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When should we use PCA over factor analysis? Aren't they essentially the same thing except that factor analysis is modeling observed variables as linear combinations of unobserved factors? Whereas PCA is modeling components as linear combinations of observed variables?

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    $\begingroup$ This is a slightly contentious field, but one widespread interpretation of PCA is that it is not a model-based technique at all. It is a just a transformation technique. There is no error term and no estimation. It's true that many factor analysis enthusiasts regard PCA as a limiting or even degenerate case of factor analysis and there are family resemblances but "essentially the same thing" is likely to be too strong a statement to get much support. $\endgroup$ – Nick Cox Dec 17 '13 at 16:44
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    $\begingroup$ 1) They both model observed variables as linear combinations of latent variables. 2) In PCA, the opposite (a component is a linear combination of the variables) is also true, but not in FA. 3) Point (1) implies error term, like regression. With FA, the error terms for different variables are constrained to be orthogonal; they are called "unique factors". 4) FA aims to explain, with few common factors, most of pairwise covariances (correlations), PCA aims to explain, with few pr. components, most of multivariate variability. 5) Despite these big differences, PCA may be considered a case of FA. $\endgroup$ – ttnphns Dec 17 '13 at 17:05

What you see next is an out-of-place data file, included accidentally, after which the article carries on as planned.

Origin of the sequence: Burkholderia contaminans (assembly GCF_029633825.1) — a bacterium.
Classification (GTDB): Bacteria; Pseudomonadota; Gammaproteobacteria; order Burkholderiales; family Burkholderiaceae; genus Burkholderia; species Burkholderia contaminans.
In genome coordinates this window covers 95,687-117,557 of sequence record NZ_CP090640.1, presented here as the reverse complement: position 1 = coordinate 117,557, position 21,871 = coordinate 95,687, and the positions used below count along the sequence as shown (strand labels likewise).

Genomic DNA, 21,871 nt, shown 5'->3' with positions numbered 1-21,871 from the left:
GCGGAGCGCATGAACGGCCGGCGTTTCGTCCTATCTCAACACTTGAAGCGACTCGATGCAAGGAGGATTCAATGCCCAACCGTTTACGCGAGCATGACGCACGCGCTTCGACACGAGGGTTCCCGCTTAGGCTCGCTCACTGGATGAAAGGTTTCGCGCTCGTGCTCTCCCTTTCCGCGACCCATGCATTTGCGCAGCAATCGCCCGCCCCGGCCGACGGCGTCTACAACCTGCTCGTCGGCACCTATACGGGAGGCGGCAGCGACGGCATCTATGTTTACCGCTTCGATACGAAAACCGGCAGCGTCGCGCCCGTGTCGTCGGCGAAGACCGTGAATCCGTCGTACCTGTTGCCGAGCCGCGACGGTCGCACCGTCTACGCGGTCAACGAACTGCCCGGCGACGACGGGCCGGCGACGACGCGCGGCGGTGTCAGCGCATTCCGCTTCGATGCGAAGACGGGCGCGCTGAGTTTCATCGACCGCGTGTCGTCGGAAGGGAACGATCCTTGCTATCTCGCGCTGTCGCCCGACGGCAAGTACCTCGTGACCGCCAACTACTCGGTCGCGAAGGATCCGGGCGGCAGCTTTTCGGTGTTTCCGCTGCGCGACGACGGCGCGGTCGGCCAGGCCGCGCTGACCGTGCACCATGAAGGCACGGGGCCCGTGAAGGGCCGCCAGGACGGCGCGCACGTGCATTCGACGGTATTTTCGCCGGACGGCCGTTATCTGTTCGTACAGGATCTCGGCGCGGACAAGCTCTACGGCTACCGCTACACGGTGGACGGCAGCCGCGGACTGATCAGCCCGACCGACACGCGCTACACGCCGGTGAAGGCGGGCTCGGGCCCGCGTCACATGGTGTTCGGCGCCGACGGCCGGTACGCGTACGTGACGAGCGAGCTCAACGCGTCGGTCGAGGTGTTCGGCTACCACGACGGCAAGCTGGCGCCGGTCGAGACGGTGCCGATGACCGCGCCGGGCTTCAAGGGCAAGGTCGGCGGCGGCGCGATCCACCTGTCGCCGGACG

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    $\begingroup$ Helpful, but underlines my point that this field is slightly contentious. For example, I suggest that 4) confuses two distinct issues. PCA has no aim except to re-express all the variability in terms of orthogonal components. It's users of PCA who often (but not always) also hope that a few components work to "explain" most of the variability. $\endgroup$ – Nick Cox Dec 17 '13 at 17:10
  • $\begingroup$ @Nick, yes it is contentious field. As for point (4), I think it is fine. If PCA and FA can ever be compared (and the OP demands comparison) PCA must reflect the human aim because FA is all about it. PCA without that aim to "explain" looks no better than an arbitrary orthogonal rotation. $\endgroup$ – ttnphns Dec 17 '13 at 18:46
  • $\begingroup$ I'd turn that round completely. One of the attractions of PCA -- to people attracted to it -- is the lack of arbitrary decisions in model-building. Naturally, one must choose data to feed to PCA, in all senses. $\endgroup$ – Nick Cox Dec 17 '13 at 19:16

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